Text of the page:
Foods from Ottawa Chinese Cooking Studio


2011 Apr 19
A while back I was looking for advice on cooking classes. In the end we organized a private cooking class with the Ottawa Chinese Cooking Studio. Here’s my review.

While the studio is located in the suburban neighbourhood of South Ottawa, the Chef/Owner, Nancy Han, also teaches classes in other locations. The studio is on the main level of her house and is well layed out to accommodate hands-on group cooking classes. While, I’ll be the first to admit that this location wasn’t all that appealing to me (I live downtown), having now taken the class, let me say that you “shouldn’t let the location deter you”.

Nancy is Chinese of origin, however, she offers classes with various types of authentic Asian menus (Chinese, Thai, Japanese, Indian and Korean). We chose the Korean menu. Nancy began the class by introducing the recipes and required ingredients. The first item on the menu was Korean Dumpling Soup. We gathered around a large preparation table in the kitchen to prepare the filling and fold the dumplings. We all had our own tasks and then folded the dumplings as a group. Folding the wrappers around the filing was the fun part! Nancy showed us several fancy techniques and shared a few “tricks” so that the dumplings wouldn’t fall apart when cooked in the soup broth. When the soup was ready, we sat down at the dining room table and enjoyed the delicious dumplings. The filling consisted of right combination of meat, noodles, and vegetables seasoned with ginger, garlic and sesame oil.

Next on the menu was Pajeon or Korean pancake. While this version of the recipe was made with shrimp , we learned that we could make it with various other types of seafood. The fun part of making this recipe came during it’s cooking. We took turns showing off how we could do the “pancake flip”. After taking a moment to appreciate the beauty of this dish on the plate, we enjoyed it along with the traditional dipping sauce made with soy, rice vinegar and sesame oil.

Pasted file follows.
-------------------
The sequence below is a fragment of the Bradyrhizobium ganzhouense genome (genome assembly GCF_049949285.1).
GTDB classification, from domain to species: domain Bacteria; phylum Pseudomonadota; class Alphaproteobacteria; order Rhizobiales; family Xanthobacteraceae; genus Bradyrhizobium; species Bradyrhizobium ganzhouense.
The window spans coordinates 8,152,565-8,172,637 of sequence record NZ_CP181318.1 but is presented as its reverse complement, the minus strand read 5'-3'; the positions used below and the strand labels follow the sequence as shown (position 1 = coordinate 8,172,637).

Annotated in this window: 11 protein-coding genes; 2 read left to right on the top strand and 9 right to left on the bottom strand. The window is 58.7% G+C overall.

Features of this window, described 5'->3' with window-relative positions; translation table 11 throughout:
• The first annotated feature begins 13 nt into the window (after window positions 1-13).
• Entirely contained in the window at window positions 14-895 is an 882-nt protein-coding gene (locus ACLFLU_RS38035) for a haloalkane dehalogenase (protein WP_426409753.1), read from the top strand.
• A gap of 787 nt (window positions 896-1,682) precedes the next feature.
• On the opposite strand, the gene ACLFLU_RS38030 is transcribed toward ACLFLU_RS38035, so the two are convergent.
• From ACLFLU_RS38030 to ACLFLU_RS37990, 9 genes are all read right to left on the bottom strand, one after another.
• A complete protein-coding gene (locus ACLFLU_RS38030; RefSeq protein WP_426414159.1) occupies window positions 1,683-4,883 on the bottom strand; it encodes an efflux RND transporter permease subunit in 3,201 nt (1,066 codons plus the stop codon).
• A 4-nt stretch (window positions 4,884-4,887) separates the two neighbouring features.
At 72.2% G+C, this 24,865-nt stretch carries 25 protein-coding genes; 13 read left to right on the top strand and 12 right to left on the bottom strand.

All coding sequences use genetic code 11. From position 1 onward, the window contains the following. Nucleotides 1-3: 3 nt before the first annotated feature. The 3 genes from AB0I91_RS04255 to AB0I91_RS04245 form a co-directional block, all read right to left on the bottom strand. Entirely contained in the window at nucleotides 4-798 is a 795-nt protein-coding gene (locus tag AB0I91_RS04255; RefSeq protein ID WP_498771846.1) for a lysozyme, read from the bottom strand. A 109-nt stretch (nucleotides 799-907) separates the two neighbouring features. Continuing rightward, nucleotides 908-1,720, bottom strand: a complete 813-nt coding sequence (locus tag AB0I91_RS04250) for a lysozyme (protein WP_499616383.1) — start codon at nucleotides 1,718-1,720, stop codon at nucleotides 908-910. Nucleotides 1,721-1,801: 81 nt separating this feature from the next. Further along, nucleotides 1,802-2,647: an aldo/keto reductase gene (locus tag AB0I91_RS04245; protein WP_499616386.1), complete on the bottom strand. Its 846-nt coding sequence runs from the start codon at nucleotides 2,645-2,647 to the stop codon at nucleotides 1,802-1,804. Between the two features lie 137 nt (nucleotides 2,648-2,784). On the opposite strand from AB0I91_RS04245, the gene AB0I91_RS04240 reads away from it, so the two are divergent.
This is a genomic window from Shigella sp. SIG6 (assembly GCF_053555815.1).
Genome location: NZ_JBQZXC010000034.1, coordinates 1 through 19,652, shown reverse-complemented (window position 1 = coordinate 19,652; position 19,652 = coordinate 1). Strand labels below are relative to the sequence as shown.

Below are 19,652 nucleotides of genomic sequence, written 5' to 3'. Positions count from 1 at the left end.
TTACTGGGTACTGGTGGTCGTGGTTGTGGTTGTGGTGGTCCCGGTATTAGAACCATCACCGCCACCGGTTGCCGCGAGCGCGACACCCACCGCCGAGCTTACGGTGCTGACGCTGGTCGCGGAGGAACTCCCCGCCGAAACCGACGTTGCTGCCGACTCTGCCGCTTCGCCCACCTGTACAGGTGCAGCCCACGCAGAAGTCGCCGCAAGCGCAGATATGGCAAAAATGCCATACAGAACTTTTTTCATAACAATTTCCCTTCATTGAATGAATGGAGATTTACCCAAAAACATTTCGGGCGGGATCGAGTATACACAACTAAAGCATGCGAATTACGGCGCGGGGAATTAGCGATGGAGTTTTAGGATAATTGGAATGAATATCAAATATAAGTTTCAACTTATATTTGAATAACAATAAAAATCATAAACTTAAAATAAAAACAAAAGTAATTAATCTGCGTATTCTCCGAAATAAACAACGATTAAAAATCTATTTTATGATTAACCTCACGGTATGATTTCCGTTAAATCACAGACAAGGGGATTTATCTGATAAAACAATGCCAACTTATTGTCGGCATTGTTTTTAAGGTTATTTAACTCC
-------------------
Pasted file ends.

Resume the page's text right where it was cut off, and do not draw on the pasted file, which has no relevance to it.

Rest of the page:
The last two items on the menu were Bulgogi (marinated beef with BBQ sauce), and Korean Cold Noodles with Hot Sauce. The beef was surprisingly easy to make and the sauce contained few ingredients. We quickly consumed the bulgogi leaving only a few pieces of carrot and onion on the plate. The cold noodle dish on the other hand, was less popular among our group. I’m not sure what it was about the dish that we didn’t care for, perhaps it was the fact that the noodles were served “wet” (on ice) and cold - making the texture more “soupy” than salad like.

It was a good thing that the cooking was broken into courses. This gave us added time between courses to digest as well as “make room” for the next dish. We were all pleasantly full by the end of our cooking class. While there wasn't much food to take home as left-overs, Nancy kindly dipped into her personal supply of kimchi so we could bring some extra home with us.

We were surprised at how much we enjoyed the experience. Nancy gave us the knowledge to try these Authentic Korean recipes at homel; she also gave us the confidence to think of ways we might want to vary or adapt them.

Oh and did I mention the cost? Regularly scheduled classes are in the range of $55/person while private groups run in the ball park of roughly $60 - 65/person depending on the number of people, menu, etc. Classes lasted about 3 hours.